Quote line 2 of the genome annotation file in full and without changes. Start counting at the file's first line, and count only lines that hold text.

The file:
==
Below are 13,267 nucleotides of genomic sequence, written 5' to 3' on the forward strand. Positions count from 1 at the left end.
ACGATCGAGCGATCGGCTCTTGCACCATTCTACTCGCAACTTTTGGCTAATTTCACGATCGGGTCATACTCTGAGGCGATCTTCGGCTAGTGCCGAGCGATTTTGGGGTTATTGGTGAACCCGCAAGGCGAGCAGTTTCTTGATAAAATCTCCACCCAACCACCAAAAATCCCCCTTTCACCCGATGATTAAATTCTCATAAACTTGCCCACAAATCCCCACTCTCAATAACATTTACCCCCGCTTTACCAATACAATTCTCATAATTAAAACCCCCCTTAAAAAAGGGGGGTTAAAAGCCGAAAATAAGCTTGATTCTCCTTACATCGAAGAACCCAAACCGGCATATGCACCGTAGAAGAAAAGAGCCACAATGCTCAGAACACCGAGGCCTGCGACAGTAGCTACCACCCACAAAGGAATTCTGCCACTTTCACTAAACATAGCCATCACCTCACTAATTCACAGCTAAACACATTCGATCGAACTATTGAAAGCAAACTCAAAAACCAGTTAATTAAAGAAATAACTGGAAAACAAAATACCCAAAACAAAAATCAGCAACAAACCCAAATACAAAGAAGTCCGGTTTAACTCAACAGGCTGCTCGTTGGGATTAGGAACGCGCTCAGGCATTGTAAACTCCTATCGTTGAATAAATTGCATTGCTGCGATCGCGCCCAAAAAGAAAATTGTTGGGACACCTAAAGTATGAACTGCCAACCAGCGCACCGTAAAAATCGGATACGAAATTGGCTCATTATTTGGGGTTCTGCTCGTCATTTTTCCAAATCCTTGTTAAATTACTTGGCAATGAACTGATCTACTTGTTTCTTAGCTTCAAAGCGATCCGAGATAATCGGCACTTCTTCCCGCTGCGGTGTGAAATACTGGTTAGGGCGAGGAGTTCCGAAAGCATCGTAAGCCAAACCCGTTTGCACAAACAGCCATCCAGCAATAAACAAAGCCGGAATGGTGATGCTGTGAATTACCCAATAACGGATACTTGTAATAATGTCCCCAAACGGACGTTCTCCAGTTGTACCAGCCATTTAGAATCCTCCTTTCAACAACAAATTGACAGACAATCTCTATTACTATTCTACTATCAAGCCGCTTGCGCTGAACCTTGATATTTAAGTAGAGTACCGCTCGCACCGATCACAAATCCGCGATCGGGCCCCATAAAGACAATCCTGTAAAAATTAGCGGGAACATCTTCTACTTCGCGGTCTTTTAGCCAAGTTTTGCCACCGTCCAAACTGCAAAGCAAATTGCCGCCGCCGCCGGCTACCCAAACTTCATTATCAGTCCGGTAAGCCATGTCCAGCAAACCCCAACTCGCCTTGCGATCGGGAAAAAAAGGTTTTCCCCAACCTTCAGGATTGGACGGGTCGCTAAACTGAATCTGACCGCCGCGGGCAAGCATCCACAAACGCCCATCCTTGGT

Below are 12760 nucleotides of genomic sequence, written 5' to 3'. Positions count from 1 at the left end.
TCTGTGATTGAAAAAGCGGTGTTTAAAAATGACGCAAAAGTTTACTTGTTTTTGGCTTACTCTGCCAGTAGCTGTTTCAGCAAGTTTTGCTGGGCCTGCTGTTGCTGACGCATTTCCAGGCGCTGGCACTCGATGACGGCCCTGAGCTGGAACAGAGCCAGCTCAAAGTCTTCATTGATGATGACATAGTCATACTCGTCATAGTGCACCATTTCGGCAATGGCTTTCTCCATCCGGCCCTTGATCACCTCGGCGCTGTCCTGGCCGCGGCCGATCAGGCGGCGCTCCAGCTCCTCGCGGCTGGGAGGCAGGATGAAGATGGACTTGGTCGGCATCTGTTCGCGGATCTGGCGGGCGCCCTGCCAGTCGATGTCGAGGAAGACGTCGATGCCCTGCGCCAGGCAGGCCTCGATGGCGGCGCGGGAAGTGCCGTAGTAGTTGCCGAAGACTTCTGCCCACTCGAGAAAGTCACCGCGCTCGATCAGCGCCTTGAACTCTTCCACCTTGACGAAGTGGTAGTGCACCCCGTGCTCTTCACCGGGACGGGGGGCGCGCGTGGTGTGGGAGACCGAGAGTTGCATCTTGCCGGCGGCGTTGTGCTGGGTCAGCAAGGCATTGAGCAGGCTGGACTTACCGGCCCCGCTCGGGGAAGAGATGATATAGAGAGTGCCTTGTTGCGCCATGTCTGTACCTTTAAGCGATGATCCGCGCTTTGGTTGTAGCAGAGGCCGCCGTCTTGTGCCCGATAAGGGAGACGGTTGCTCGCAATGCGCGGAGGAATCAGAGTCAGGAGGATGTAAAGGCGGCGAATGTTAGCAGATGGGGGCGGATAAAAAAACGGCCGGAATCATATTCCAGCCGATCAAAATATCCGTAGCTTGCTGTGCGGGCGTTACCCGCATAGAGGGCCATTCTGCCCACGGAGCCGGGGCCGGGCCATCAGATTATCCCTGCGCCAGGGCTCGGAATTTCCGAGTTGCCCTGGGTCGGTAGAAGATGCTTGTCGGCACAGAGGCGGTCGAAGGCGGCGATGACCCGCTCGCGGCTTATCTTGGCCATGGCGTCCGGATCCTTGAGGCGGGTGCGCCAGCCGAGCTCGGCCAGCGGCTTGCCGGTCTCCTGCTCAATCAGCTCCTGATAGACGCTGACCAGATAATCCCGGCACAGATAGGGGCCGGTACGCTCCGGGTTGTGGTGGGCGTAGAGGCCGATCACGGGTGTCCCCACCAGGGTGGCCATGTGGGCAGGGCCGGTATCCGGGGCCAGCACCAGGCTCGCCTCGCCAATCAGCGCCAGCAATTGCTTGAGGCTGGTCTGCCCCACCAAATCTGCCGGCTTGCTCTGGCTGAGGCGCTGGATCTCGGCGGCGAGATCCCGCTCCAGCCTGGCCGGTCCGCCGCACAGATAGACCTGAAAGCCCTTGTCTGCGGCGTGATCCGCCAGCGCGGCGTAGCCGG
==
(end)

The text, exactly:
ACGATCGAGCGATCGGCTCTTGCACCATTCTACTCGCAACTTTTGGCTAATTTCACGATCGGGTCATACTCTGAGGCGATCTTCGGCTAGTGCCGAGCGATTTTGGGGTTATTGGTGAACCCGCAAGGCGAGCAGTTTCTTGATAAAATCTCCACCCAACCACCAAAAATCCCCCTTTCACCCGATGATTAAATTCTCATAAACTTGCCCACAAATCCCCACTCTCAATAACATTTACCCCCGCTTTACCAATACAATTCTCATAATTAAAACCCCCCTTAAAAAAGGGGGGTTAAAAGCCGAAAATAAGCTTGATTCTCCTTACATCGAAGAACCCAAACCGGCATATGCACCGTAGAAGAAAAGAGCCACAATGCTCAGAACACCGAGGCCTGCGACAGTAGCTACCACCCACAAAGGAATTCTGCCACTTTCACTAAACATAGCCATCACCTCACTAATTCACAGCTAAACACATTCGATCGAACTATTGAAAGCAAACTCAAAAACCAGTTAATTAAAGAAATAACTGGAAAACAAAATACCCAAAACAAAAATCAGCAACAAACCCAAATACAAAGAAGTCCGGTTTAACTCAACAGGCTGCTCGTTGGGATTAGGAACGCGCTCAGGCATTGTAAACTCCTATCGTTGAATAAATTGCATTGCTGCGATCGCGCCCAAAAAGAAAATTGTTGGGACACCTAAAGTATGAACTGCCAACCAGCGCACCGTAAAAATCGGATACGAAATTGGCTCATTATTTGGGGTTCTGCTCGTCATTTTTCCAAATCCTTGTTAAATTACTTGGCAATGAACTGATCTACTTGTTTCTTAGCTTCAAAGCGATCCGAGATAATCGGCACTTCTTCCCGCTGCGGTGTGAAATACTGGTTAGGGCGAGGAGTTCCGAAAGCATCGTAAGCCAAACCCGTTTGCACAAACAGCCATCCAGCAATAAACAAAGCCGGAATGGTGATGCTGTGAATTACCCAATAACGGATACTTGTAATAATGTCCCCAAACGGACGTTCTCCAGTTGTACCAGCCATTTAGAATCCTCCTTTCAACAACAAATTGACAGACAATCTCTATTACTATTCTACTATCAAGCCGCTTGCGCTGAACCTTGATATTTAAGTAGAGTACCGCTCGCACCGATCACAAATCCGCGATCGGGCCCCATAAAGACAATCCTGTAAAAATTAGCGGGAACATCTTCTACTTCGCGGTCTTTTAGCCAAGTTTTGCCACCGTCCAAACTGCAAAGCAAATTGCCGCCGCCGCCGGCTACCCAAACTTCATTATCAGTCCGGTAAGCCATGTCCAGCAAACCCCAACTCGCCTTGCGATCGGGAAAAAAAGGTTTTCCCCAACCTTCAGGATTGGACGGGTCGCTAAACTGAATCTGACCGCCGCGGGCAAGCATCCACAAACGCCCATCCTTGGT